The tax break on independent pensions advice worth up to £150 per employee a year may seem appealing, but does it go far enough, asks Stephanie Spicer
Staff are increasingly looking to their employers to provide them with information about their pension scheme. However, communicating the way a pension works is also in the interests of the employer, if only to ensure that the employee fully understands the value of the perk.
There is an under-utilised tax break to help employers ensure their staff are making the most of their pension scheme, whereby they can provide each employee with a tax-exempt benefit of up to £150-worth of pensions advice every year.
But according to Employee Benefits/Axa Sun Life Pensions research 2007 only 9% of employers say they have made use of the tax break and just 12% have plans to do so. The problem seems to be the pervading view that £150 buys very little financial advice, which could also explain why 46% of employers that have not used the incentive have no plans to do so.
There is a fine line between giving guidance to employees on their options and actually giving advice on the amount they should contribute and, in the case of a defined contribution scheme, which investments to select. While employers can provide general information about the pension scheme, they are not usually authorised to provide advice.
Steve Charlton, principal at Punter Southall, says: “It would be better for a third party to [give] that information. Most consultants are authorised and regulated by the Financial Services Authority [to provide advice], are aware of where guidance stops and advice starts, and can sit one side of the line or the other if an employer pays them to do so.”
Under HM Revenue & Customs’ (HMRC) rules, pensions information and guidance provided by an employer to employees generally, for example through a seminar to all staff, is unlikely to give rise to an employee benefit tax charge. The rules state: “Where an employer pays fees to an external provider for one-to-one sessions to provide advice to [staff], as a general principle, a tax charge will arise on the cost of the advice as this represents an employment-related perk.”
However, since December 2004, HMRC has exempted from a benefits charge, the cost of pensions advice and information provided specifically to an employee, as long as similar advice is offered to all staff – and the scope of the advice does not extend beyond pensions – at no more than £150 per employee per year.
Employers may decide to use an external provider to provide advice or simply to help with general guidance around pensions. “If the employer wants us to just outline the benefits of scheme membership but not give advice, which can be costly, then we can do that and go a long way down that line as to what the options are and what the outcomes might be. The employer should make sure the right people are talking at the right level to their members,” says Charlton.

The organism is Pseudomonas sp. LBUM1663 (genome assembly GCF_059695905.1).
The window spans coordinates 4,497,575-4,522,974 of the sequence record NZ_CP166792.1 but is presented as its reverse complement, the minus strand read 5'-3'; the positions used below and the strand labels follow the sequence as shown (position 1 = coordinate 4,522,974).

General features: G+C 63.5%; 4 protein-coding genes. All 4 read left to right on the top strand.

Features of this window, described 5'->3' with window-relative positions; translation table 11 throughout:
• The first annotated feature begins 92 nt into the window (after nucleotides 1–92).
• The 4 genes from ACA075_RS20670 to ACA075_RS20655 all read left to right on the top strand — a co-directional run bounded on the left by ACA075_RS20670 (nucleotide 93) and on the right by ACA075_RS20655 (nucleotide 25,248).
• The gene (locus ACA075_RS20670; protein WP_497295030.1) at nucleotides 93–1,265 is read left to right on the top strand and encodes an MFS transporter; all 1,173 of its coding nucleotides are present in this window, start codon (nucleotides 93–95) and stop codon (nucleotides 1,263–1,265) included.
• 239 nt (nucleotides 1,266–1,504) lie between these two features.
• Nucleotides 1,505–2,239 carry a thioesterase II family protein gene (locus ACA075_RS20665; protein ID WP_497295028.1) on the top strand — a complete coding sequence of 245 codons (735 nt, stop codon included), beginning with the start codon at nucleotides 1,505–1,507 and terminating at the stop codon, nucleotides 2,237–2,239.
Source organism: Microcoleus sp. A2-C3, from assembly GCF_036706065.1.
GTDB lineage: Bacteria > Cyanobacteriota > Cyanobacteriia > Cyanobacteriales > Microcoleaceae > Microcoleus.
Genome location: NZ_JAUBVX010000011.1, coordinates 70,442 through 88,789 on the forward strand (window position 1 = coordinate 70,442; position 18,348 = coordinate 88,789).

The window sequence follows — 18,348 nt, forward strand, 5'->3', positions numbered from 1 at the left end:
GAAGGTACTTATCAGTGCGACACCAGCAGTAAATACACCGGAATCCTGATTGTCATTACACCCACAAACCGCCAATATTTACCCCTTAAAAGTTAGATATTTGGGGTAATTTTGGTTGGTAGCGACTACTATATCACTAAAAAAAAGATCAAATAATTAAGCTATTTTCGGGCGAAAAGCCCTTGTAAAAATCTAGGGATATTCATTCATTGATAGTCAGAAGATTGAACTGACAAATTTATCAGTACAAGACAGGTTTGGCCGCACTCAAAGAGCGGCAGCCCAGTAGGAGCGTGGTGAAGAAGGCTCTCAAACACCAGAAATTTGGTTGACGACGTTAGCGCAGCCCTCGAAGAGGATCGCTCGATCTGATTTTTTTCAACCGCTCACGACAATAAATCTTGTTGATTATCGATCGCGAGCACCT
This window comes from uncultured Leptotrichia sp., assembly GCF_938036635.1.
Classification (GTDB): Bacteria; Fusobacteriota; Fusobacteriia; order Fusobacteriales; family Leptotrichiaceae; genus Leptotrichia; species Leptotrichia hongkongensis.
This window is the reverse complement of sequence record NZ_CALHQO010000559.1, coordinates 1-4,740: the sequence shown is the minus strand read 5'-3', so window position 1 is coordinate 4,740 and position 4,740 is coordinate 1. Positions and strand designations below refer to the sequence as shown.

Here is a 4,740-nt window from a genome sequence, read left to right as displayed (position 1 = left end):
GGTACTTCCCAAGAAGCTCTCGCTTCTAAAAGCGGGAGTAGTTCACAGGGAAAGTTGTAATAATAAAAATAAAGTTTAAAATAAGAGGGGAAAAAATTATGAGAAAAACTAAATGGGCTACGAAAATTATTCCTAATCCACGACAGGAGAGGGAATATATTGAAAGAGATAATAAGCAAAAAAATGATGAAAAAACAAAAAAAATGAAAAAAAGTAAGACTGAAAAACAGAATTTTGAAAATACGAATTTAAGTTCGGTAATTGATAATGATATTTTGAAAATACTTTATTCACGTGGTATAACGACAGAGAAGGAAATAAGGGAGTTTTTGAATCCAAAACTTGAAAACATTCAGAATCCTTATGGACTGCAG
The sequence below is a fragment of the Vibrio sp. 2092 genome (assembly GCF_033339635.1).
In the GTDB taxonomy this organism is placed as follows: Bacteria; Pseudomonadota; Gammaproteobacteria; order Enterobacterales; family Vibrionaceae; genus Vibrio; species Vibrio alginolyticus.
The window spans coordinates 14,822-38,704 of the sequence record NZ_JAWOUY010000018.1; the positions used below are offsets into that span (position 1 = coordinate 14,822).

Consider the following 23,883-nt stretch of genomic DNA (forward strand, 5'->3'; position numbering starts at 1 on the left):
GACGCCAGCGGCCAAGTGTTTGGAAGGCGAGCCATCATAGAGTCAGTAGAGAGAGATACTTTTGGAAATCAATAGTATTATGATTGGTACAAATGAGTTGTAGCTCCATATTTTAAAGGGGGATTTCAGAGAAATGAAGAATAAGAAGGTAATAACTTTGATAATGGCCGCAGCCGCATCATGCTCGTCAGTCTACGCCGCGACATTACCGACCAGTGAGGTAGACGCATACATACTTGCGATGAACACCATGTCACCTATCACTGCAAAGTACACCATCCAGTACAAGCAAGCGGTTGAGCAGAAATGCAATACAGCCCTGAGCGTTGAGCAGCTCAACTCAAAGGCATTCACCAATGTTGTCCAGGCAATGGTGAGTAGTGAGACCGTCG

Pension providers often also offer seminars, pension investment modellers and one-to-one advice sessions for staff. All employers need to do is provide the employee with the time during the working day to take advantage of these services.
However, employers may decide there is a need for employees to receive independent advice, which is where the tax break can be utilised. But not everyone is convinced of the value of the tax break. Jonathan Watts-Lay, director at JPMorgan Invest, says: “If employers go down the advice route and bring an external party in, no-one will provide advice for less than £150 and if they go above the £150 then none of it is exempt. Economically it doesn’t work.
“There is a debate, which says [that] if you educate employees properly about pensions, what they should be paying in and what their options are, then a lot of people won’t need individual advice, [except] perhaps [staff] approaching retirement.”
Ian Buchan, brand development manager (corporate benefits) at Standard Life, argues there is another way for employees to get tax-efficient advice. “Our group personal pension contracts allow individuals to use the money in their fund to get advice. They will have paid no tax on their money going in, the money grosses up and the cost of the independent financial adviser doesn’t attract value added tax (VAT) because it is done through commission. It means if the individual puts in £60 to their pension they could buy £100 of advice.”
Alternatively, employers can use the services of an on-site adviser, says Buchan. “If you have a workforce of 2,000 [employees] and the employer is happy putting £150 [per person a year] for them to get advice, that is £300,000 per annum. They could realistically pay an on-site adviser a salary of £70,000 to do that, [and] perhaps base them in the HR department where they can give staff financial advice whenever they want.”
There are a number of options for employers to consider in helping employees learn more about their pension, and while the tax break can help, it is only one part of the equation.